The doors and windows are open at the midnight which means the old year to go and the new year to come. It is highly encouraged to begin your meal with eating something sweet as it symbolises a good start of the new year.
During CNY holidays sweeping and cleaning of the house is strictly forbidden as it is believed that the trash will take away the good luck and money. Borrowing money is avoided during CNY, as it is believed that throughout the year you will have money trouble. Porridge is termed as “poor man’s breakfast”, so consuming porridge during CNY is considered as a bad luck for the coming year.
Events to attend during CNY!
Expats living in Singapore can have a gala time during CNY, as there are numerous events lined up during this season. One can visit Chinatown area and can witness the stupendous decorations and performances by local and international artists. On the 11th day of CNY, one can witness the Chingay Parade, that highlights artist performing fireworks and astonishing floats during the parade.
Gardens by the Bay, have put on display in the Flower dome- dahlias and begonias in the auspicious shades of red and yellow. Not only this, one of the largest LED Phoenix will make its debut appearance in Singapore at Gardens by the Bay.
Esplanades theatre is geared up for Huayi – Chinese Festival of Arts. The famous Shakespeare’s play “A Midsummer Night’s dream” (Chinese Adaptation) will be performed here. One can groove to the beats of Taiwanese singer Yoga Lin. Special play for kids will also be the highlight of “Huayi”. There will be plenty of music, dance, visual arts, and workshops lined up at the theatre.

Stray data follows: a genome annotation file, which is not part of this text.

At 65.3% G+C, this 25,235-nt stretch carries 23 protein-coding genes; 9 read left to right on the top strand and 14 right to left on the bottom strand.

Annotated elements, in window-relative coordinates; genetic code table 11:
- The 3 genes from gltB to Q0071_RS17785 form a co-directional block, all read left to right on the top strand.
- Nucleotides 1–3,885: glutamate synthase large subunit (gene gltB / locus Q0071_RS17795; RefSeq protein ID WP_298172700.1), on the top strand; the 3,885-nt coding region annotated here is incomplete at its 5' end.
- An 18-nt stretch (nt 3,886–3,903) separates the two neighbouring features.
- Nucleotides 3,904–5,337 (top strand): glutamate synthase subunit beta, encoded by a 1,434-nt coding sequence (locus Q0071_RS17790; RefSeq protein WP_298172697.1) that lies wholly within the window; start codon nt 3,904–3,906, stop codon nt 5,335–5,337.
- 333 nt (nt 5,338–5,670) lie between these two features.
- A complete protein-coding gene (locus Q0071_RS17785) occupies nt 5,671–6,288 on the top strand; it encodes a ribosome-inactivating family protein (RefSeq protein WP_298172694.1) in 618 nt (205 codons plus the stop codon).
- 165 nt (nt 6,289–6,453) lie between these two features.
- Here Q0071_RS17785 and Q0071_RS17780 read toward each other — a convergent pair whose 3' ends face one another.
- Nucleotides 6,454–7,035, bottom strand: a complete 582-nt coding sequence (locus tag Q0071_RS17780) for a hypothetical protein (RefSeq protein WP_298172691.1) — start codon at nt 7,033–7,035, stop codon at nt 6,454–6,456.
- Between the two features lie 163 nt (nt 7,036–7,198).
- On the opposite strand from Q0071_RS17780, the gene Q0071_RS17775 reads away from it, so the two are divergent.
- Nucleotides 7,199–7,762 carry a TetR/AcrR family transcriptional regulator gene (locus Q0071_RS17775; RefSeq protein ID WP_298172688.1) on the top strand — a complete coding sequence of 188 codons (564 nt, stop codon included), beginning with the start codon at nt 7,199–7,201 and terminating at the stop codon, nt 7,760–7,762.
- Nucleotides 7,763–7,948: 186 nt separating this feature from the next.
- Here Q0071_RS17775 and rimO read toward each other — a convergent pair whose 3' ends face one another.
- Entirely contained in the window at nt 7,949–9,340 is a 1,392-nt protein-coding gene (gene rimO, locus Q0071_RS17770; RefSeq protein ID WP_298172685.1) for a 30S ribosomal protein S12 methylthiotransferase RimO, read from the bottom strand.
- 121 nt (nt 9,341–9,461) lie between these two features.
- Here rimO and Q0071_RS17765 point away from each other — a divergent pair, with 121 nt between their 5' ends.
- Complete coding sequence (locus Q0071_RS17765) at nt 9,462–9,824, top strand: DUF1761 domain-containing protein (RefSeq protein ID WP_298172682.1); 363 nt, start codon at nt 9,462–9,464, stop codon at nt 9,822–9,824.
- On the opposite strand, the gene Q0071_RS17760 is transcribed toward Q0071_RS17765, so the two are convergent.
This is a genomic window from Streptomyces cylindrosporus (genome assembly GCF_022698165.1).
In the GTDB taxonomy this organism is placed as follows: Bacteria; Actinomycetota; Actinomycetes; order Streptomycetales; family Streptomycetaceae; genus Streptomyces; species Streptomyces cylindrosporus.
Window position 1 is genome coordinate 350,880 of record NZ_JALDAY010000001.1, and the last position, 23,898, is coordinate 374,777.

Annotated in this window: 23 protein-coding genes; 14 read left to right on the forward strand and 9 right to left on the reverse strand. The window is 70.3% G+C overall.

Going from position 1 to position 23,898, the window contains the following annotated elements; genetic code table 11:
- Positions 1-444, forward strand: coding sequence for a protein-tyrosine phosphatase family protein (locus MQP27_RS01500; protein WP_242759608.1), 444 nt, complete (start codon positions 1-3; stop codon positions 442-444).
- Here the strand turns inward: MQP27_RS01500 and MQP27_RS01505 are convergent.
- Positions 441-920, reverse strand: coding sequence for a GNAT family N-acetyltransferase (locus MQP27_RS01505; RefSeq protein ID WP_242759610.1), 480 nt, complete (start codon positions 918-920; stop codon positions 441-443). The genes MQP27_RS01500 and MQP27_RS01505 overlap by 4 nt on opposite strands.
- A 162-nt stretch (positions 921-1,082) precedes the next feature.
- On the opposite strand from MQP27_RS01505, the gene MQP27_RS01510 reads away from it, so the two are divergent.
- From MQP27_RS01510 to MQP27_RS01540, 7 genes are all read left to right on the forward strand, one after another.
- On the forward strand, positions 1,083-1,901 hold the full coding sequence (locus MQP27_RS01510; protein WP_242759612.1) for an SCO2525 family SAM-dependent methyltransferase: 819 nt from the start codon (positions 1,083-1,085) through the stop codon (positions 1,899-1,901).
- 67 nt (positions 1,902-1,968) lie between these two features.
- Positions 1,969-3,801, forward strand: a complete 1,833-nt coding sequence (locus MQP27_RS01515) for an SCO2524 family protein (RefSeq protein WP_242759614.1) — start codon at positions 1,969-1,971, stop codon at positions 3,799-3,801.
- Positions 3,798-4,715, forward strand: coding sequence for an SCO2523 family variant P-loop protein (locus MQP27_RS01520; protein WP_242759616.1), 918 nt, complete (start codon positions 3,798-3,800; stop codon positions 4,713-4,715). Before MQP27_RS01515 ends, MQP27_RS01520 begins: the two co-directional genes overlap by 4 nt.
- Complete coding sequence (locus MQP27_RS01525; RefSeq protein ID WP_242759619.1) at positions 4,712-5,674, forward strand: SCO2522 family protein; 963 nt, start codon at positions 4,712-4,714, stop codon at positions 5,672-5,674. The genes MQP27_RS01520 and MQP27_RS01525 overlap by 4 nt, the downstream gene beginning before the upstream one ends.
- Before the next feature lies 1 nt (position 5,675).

Keeping in mind the festivities around CNY, the malls will remain open a little longer than the usual timings.
CNY celebration in Hong Kong is one of the most spectacular celebration one can witness. Hong Kong’s fireworks over Victoria Harbor is one of the best firework display of the world. This breath-taking show lasts for approximately 23minutes. The best place to catch this show is from Tsim Sha Tsui side with Victoria Peak and Central Skyline in the background.
All over Hong Kong the streets are decorated with Chinese traditional decorations. The festivities consist of music show by local and international artists. Also, there are food festivals to look forward to.
Hong Kong’s CNY festivities is incomplete without mentioning the parade that has lively dragons, marching b ands, acrobats, traditional Chinese dancers, and international troupes from all over the world.
Expats living in Singapore and Hong Kong have several avenues to immerse into the culture and experience Chinese New Year. However, many of us sometimes take advantage of the long holiday season. And plan family trips around South East Asia. During this time of the year the beaches of South East Asia offers best time for water activities. But travelling to China during CNY should be avoided at all cost. As workers go back to their family during CNY, so there is always a mad rush at the airports and train stations.
So wherever you are celebration the auspicious new year, put on your best red dress and revel in the festivities.
Here’s wishing Gong Xi Fa Cai to my friends in Singapore!
And Kung Hey Fat Cho to my friends in Hong Kong!
Gaurangi Verma is a freelance Content Writer residing in Singapore with her husb and. She is an avid reader and a Netflix junkie. Originally from Dehradun, India, she misses the cool and breezy mornings of her home-town.